(CNN)More and more women are using weed in pregnancy but they may want to think twice.
Researchers have found a link between marijuana use by expectant mothers and autism and childhood psychosis. Now, a small study has shown how cannabis use can affect the placenta and may be linked to higher levels of anxiety, aggression and hyperactivity in children.
The US researchers looked at 322 mother-child pairs based in New York City who were part of a wider research project on stress in pregnancy. When the children were between 3 and 6 years old, hormone levels were measured from hair samples, electrocardiogram recordings were used to measure heart function, and behavioral and emotional functioning was assessed based on parental surveys.
The study team also looked at placental tissue collected at the time of birth for some of the participants.
"This new study supports a growing body of evidence that smoking cannabis during pregnancy is associated with adverse outcomes for women and their children," Dr. Daghni Rajasingam, consultant obstetrician and spokesperson for the Royal College of Obstetricians and Gynaecologists in the United Kingdom, told the Science Media Centre in London.
"We know from previous studies that using cannabis during pregnancy is linked to impaired fetal brain development, stillbirth, low birth weight, and pre-term birth. This new evidence adds to these existing safety concerns, suggesting that cannabis use in pregnancy could lead to higher anxiety, aggression, hyperactivity, and levels of the stress hormone cortisol in the children," she said.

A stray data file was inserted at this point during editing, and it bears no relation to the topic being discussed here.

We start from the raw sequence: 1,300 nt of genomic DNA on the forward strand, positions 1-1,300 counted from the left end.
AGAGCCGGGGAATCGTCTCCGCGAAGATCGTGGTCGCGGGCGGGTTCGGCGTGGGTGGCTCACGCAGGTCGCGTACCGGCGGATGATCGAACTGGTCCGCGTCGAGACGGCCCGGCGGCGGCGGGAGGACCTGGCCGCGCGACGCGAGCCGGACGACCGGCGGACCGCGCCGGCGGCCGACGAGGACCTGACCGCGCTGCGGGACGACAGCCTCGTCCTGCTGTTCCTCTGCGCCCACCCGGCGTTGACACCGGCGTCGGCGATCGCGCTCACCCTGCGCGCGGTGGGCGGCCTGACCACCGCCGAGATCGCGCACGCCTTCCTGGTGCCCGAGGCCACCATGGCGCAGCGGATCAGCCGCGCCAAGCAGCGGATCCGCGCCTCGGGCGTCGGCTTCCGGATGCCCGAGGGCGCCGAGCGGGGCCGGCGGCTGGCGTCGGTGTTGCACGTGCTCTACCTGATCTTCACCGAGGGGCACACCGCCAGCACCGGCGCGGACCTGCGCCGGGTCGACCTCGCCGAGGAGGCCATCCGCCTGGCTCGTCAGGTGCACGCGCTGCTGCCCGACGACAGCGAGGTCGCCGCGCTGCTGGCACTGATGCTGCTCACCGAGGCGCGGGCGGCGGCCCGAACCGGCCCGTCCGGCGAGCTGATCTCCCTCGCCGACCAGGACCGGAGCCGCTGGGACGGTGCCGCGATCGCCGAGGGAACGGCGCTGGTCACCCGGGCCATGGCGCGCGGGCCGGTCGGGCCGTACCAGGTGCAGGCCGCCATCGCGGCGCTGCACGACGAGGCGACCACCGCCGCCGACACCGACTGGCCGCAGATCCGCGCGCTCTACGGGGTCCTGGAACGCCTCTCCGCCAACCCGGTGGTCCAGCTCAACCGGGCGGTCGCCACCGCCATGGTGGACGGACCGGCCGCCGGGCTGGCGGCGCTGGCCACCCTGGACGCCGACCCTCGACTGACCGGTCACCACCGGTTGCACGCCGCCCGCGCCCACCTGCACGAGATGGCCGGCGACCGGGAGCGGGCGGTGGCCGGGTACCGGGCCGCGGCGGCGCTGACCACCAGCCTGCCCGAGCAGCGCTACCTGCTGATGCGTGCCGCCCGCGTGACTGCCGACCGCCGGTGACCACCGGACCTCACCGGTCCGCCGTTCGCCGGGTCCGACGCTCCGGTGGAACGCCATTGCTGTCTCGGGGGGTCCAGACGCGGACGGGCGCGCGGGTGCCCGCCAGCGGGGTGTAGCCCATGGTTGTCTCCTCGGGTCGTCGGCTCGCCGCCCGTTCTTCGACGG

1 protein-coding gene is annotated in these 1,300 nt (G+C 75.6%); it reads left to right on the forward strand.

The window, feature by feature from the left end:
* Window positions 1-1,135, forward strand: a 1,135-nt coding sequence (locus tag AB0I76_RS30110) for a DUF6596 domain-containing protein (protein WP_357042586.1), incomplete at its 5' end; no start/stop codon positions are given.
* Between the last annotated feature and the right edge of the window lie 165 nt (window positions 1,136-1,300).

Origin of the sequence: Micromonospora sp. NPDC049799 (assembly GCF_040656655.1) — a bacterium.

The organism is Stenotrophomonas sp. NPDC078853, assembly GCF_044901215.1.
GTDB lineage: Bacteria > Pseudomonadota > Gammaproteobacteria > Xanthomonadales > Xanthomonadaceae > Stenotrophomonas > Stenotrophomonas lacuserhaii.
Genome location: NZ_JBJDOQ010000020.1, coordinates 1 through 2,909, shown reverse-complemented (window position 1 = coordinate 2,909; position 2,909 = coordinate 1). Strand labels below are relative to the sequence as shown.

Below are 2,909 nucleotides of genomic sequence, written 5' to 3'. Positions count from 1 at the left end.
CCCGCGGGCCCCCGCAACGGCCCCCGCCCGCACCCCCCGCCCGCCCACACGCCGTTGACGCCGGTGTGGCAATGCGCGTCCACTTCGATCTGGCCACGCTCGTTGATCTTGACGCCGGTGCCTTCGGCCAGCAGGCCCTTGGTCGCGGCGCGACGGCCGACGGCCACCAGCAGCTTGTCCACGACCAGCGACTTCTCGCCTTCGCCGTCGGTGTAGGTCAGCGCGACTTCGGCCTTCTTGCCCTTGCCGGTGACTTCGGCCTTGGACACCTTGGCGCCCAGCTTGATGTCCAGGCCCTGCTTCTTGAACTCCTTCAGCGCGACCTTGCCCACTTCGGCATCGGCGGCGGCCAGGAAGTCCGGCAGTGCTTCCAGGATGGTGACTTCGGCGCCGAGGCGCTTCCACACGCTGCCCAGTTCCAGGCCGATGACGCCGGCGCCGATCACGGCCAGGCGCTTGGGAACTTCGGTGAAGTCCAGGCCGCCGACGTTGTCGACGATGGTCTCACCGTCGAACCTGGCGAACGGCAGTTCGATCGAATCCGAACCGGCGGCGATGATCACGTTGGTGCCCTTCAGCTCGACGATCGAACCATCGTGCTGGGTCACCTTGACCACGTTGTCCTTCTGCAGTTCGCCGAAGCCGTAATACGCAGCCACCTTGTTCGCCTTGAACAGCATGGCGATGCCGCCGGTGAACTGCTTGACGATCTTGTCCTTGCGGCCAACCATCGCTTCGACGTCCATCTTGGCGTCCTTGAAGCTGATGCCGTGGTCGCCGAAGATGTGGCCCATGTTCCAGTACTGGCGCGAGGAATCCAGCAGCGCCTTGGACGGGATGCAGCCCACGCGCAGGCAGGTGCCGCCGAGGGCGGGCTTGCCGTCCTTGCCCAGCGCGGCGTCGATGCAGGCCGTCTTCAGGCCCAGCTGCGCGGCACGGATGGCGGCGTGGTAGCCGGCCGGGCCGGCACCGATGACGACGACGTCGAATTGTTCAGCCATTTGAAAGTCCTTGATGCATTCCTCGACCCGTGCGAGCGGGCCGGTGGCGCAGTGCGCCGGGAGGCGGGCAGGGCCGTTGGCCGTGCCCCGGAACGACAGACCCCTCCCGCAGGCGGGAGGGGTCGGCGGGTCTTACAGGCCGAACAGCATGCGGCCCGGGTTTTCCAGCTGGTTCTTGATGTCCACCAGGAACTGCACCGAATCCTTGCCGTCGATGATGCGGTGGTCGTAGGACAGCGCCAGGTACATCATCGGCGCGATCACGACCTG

"There is only a small sample of women and children used in this study, and we would like to see more research done in this area."
Negative impact on kids' mental health
The children of mothers who used cannabis during pregnancy showed higher anxiety, aggression, hyperactivity and levels of the stress hormone cortisol, compared with children of mothers who did not use cannabis during pregnancy, the study found.
The analysis of the placental tissue, which involved sequencing RNA -- molecules similar to DNA that are part of the genetic code -- revealed that maternal cannabis use was associated with lower expression of immune-activating genes, including cytokines, which are involved in protecting against pathogens.
"This is a well-designed study, with good methodology, and laboratory design with follow up of children. It is interesting that they were able to look at placenta signalling and link those findings with childhood outcomes," said Dr. Darine El-Chaâr, a maternal fetal medicine specialist and clinical investigator at Ottawa Hospital Research Institute in Canada, who was not involved in the research.